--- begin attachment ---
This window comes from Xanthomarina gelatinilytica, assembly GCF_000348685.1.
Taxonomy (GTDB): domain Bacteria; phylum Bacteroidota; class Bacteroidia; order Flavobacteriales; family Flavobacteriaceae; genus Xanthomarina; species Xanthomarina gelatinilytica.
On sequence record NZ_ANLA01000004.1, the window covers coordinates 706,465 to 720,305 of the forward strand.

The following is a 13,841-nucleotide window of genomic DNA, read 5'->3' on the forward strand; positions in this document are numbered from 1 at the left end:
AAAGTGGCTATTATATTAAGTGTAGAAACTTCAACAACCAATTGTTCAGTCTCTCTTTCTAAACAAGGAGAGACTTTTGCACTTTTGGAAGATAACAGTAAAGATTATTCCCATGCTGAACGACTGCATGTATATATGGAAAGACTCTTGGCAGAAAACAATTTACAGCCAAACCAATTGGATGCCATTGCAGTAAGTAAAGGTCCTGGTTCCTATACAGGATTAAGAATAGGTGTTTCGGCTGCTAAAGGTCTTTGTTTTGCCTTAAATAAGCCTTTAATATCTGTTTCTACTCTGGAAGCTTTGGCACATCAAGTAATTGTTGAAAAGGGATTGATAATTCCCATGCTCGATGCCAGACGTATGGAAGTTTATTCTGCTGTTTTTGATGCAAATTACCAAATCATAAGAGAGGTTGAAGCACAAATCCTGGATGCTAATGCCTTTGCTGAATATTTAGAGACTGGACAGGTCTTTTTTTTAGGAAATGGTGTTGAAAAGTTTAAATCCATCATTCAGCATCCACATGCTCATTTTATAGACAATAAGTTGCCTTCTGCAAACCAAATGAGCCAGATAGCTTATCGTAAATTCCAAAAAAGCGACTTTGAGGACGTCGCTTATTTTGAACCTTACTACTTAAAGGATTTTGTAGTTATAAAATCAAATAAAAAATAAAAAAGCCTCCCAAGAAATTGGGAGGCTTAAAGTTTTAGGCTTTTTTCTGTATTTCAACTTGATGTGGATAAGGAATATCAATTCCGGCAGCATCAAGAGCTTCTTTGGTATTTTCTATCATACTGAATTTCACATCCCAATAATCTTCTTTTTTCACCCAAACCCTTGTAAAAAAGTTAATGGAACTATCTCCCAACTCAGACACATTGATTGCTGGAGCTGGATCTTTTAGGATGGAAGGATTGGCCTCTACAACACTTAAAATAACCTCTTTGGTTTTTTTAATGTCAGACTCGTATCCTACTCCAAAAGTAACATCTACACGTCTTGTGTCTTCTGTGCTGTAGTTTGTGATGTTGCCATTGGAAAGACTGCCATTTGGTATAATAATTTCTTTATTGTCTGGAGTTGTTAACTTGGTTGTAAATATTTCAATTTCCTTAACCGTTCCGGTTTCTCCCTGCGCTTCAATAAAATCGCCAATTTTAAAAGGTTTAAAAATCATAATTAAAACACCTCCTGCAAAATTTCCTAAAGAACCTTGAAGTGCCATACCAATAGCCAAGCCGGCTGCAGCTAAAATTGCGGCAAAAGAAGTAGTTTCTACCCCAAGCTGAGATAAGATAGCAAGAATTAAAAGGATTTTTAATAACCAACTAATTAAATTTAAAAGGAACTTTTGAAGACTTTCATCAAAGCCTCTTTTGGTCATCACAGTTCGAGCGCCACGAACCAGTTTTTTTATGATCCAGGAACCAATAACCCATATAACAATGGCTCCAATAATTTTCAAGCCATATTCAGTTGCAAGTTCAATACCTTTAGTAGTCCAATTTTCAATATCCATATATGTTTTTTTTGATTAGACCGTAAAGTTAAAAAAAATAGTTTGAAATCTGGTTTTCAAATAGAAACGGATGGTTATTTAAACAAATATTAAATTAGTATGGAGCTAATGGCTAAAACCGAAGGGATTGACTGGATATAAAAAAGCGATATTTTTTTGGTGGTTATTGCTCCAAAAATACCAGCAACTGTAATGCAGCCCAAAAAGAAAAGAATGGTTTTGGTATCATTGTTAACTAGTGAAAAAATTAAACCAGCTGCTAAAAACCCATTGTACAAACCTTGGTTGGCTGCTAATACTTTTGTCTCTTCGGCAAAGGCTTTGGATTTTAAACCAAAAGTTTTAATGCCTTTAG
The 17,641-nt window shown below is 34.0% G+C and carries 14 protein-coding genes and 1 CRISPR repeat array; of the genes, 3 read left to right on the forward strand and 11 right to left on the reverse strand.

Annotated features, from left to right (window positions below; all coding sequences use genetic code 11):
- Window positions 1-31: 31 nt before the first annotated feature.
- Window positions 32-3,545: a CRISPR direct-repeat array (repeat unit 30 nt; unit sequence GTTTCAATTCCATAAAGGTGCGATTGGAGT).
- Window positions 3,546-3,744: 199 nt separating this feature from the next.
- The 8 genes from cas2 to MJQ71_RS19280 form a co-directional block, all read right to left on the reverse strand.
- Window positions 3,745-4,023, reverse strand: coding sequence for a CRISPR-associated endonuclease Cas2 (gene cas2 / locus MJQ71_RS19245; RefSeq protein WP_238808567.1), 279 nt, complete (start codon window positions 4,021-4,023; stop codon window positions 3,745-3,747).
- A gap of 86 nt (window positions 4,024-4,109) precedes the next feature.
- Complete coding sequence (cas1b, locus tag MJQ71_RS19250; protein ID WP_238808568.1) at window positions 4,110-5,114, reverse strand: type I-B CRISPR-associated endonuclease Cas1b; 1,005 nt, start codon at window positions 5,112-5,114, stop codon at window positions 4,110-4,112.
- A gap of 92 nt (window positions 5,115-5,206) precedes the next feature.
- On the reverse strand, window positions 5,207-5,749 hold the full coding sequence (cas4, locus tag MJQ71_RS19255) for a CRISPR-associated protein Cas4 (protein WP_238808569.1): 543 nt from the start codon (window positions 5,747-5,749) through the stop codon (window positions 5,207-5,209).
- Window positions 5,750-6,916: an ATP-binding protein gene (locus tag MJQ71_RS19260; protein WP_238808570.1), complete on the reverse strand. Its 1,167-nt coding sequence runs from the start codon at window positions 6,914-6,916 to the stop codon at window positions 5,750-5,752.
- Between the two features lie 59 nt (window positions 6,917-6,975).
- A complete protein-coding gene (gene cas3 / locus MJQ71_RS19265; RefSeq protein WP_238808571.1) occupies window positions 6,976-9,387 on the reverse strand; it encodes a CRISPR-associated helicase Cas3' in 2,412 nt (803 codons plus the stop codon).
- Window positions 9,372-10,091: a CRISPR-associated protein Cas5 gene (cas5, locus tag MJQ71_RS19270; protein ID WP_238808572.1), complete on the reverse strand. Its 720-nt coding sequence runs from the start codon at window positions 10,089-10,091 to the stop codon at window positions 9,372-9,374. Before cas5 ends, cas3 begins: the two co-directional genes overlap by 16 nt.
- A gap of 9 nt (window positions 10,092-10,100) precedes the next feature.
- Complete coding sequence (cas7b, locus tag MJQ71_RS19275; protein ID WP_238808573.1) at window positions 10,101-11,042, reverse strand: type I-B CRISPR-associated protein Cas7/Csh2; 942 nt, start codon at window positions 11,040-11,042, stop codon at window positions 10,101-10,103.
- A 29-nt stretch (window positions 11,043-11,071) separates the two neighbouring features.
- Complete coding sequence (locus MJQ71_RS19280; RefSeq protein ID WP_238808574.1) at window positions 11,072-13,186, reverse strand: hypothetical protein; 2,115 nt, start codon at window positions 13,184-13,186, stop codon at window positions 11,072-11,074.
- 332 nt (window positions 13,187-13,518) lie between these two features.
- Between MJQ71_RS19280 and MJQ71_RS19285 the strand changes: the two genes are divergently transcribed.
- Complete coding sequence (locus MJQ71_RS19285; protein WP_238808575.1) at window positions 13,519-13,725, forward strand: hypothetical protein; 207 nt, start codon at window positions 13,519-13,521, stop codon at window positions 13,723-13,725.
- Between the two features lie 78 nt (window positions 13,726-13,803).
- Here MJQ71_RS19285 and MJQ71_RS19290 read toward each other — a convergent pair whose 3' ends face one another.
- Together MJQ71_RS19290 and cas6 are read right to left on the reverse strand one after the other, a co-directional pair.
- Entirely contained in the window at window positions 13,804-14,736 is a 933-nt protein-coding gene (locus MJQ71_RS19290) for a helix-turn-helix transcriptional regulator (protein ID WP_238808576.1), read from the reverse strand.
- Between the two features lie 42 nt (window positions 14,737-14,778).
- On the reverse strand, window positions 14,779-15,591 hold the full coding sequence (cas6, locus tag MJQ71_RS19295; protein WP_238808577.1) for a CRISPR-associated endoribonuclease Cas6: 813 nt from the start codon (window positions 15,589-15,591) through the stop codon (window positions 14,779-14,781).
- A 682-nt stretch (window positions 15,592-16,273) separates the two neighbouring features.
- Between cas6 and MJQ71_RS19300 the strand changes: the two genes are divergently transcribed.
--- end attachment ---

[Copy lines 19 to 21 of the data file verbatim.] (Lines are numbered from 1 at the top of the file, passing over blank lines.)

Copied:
- A complete protein-coding gene (gene cas3 / locus MJQ71_RS19265; RefSeq protein WP_238808571.1) occupies window positions 6,976-9,387 on the reverse strand; it encodes a CRISPR-associated helicase Cas3' in 2,412 nt (803 codons plus the stop codon).
- Window positions 9,372-10,091: a CRISPR-associated protein Cas5 gene (cas5, locus tag MJQ71_RS19270; protein ID WP_238808572.1), complete on the reverse strand. Its 720-nt coding sequence runs from the start codon at window positions 10,089-10,091 to the stop codon at window positions 9,372-9,374. Before cas5 ends, cas3 begins: the two co-directional genes overlap by 16 nt.
- A gap of 9 nt (window positions 10,092-10,100) precedes the next feature.